DMA Exhibition Focuses on Colonial Portraits
Faces of a New Nation: Colonial American Portraits
October 19, 1997 - January 10, 1998
John Smibert, Eleanor Nightingale, 1727
Faces of a New Nation: Colonial American Portraits, on view at the Dallas Museum of Art from October 19, 1997, through January 10, 1998, traces the development of portraiture in the British colonies and the new nation between 1722 and 1850. Featured are the Museum's recently acquired portraits of Woodbury Langdon and his wife, Sarah, painted by John Singleton Copley in 1767.
"Portraits traditionally are only interesting if you know the sitter," said Consulting Curator of American Art Eleanor Jones Harvey. "This exhibition represents an attempt to understand the importance of American portraiture as we developed from 12 colonies to an independent nation," said Ms. Harvey. "The exhibition also sets out to reveal what is interesting about these individuals. Each one has a story to tell, and each painting reveals clues to the individual and the times in which he or she lived."
In addition to the pair of paintings by Copley, the exhibition features the DMA's pairs of husband-and-wife paintings by John Smibert and Gilbert Stuart.
"Smibert's portraits are emblematic of British aristocracy, using such accepted conventions as pose and dress to convey a sense of taste and breeding. The balance shifts toward depiction of the individual with the more personal likenesses of Woobury and Sarah Langdon," said Ms. Harvey. "With the Stuart portraits there is a renewed sense of emblem, as Mr. and Mrs. Ashley bear a strong resemblance to George and Martha Washington."
Gilbert Stuart, John Ashley, Esq., c. 1798
This exhibition provides insight into the individual personalities of both artist and sitter, and they give the viewer a window into our country's past, according to Ms. Harvey.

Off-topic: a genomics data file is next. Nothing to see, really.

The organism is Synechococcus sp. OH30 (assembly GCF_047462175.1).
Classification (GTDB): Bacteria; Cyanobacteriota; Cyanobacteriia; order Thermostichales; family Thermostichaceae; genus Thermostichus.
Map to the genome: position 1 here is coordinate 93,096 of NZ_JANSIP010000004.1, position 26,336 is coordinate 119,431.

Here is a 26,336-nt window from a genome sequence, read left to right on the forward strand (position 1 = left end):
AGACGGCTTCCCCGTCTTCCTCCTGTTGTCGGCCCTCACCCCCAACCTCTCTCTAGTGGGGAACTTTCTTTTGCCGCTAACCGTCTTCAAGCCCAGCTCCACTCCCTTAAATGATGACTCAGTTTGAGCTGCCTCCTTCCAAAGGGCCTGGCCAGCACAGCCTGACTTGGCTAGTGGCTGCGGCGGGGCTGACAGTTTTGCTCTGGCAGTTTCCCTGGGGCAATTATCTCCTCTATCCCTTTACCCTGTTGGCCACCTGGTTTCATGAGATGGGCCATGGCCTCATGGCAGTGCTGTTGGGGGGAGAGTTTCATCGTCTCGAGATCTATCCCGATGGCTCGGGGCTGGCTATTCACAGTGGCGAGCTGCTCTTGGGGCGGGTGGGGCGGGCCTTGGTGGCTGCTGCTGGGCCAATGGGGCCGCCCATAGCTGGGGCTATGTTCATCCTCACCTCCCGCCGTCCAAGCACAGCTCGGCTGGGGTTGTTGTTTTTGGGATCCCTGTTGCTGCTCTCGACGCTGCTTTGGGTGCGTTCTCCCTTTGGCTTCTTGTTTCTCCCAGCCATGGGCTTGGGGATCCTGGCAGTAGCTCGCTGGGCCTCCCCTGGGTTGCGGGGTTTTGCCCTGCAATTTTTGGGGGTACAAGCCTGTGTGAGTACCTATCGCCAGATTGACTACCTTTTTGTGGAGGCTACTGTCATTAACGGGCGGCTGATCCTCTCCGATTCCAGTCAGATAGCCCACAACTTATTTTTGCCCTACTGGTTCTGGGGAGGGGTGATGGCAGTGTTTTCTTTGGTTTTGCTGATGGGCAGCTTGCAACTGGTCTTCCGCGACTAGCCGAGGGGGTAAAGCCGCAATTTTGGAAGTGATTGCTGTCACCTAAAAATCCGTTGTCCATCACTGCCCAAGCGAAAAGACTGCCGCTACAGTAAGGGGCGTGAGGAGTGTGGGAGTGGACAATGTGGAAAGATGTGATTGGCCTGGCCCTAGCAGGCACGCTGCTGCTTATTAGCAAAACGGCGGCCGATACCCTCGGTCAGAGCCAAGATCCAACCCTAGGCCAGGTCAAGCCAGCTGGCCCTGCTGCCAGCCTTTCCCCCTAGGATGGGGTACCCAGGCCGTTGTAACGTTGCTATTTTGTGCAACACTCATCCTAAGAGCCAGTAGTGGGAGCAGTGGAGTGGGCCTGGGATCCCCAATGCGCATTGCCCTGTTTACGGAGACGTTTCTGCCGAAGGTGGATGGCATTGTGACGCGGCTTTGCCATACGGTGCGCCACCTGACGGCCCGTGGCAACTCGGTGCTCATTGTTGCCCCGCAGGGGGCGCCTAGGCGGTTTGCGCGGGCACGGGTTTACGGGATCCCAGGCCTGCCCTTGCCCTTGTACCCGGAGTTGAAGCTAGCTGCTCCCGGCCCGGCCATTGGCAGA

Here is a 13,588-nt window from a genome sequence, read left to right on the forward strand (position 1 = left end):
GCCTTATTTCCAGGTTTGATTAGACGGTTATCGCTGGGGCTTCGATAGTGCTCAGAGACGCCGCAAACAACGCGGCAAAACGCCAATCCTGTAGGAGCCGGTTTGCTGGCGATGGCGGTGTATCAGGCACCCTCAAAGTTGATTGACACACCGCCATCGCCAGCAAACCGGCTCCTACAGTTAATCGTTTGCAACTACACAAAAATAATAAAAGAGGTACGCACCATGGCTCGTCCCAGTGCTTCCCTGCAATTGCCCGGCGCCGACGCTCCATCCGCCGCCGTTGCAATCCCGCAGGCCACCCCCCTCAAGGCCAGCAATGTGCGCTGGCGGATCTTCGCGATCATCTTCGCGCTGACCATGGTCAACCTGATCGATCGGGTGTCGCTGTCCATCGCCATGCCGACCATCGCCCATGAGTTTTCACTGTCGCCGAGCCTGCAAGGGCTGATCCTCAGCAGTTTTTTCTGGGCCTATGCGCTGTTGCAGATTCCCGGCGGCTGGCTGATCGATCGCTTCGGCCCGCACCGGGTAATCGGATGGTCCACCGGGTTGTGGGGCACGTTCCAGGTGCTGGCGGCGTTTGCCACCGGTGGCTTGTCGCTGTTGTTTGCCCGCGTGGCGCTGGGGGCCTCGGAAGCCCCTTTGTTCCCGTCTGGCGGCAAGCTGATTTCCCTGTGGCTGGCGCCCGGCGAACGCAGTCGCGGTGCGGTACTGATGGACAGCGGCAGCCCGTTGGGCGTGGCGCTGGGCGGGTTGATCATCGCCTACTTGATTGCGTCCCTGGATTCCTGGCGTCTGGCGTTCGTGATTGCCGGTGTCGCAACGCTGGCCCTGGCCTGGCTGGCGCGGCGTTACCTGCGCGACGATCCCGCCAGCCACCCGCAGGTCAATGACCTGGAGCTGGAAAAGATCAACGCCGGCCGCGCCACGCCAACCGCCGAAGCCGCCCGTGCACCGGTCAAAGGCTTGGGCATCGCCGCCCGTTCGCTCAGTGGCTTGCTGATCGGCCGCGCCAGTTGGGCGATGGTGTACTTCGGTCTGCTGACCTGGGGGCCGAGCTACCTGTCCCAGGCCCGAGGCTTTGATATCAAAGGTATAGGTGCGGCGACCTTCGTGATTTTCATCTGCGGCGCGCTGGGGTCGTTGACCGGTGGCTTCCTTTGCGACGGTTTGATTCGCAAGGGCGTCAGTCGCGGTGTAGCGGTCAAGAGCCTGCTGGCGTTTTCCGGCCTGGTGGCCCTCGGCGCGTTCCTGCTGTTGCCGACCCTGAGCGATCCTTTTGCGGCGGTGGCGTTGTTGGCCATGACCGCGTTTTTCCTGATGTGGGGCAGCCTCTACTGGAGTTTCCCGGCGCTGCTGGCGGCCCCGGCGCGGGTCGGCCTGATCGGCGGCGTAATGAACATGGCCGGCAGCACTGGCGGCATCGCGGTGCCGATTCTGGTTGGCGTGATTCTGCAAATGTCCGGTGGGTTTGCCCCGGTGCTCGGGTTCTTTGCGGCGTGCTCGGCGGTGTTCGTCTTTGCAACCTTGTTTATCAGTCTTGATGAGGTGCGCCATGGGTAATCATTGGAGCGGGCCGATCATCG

"John Smibert was the first professionally trained portraitist in the American colonies. He came to the colonies in 1728 and immediately established the new standard for colonial portraiture, said Ms. Harvey.
"Copley was the natural inheritor of that tradition. He was essentially self-taught, yet he exceeded all expectations of his ability to portray the people of his place and time. Gilbert Stuart raises questions about the nature of patriotism when the sitter is made to resemble the President and First Lady of the new United States," she said.
Gilbert Stuart, Mrs. John Ashley, c. 1798
Other 18th- and 19th-century portraits in the DMA's collections provide additional insight into the varied nature of the portrait tradition. They range from Ralph Earl's portrait of Captain John Pratt, completed in 1792, to Rembrandt Peale's portrait of George Washington, circa 1850.
Jay Gates, The Eugene McDermott Director of the Dallas Museum of Art, said, "This innovative exhibition reflects the DMA's ongoing commitment to making art accessible to all visitors, and it holds particular value for understanding the relevance of art to modern society."
John Smibert, Edward Nightingale, c. 1722-1724
Search for more articles and essays on American art in Resource Library. See America's Distinguished Artists for biographical information on historic artists.
This page was originally published in 1997 in Resource Library Magazine. Please see Resource Library's Overview section for more information.
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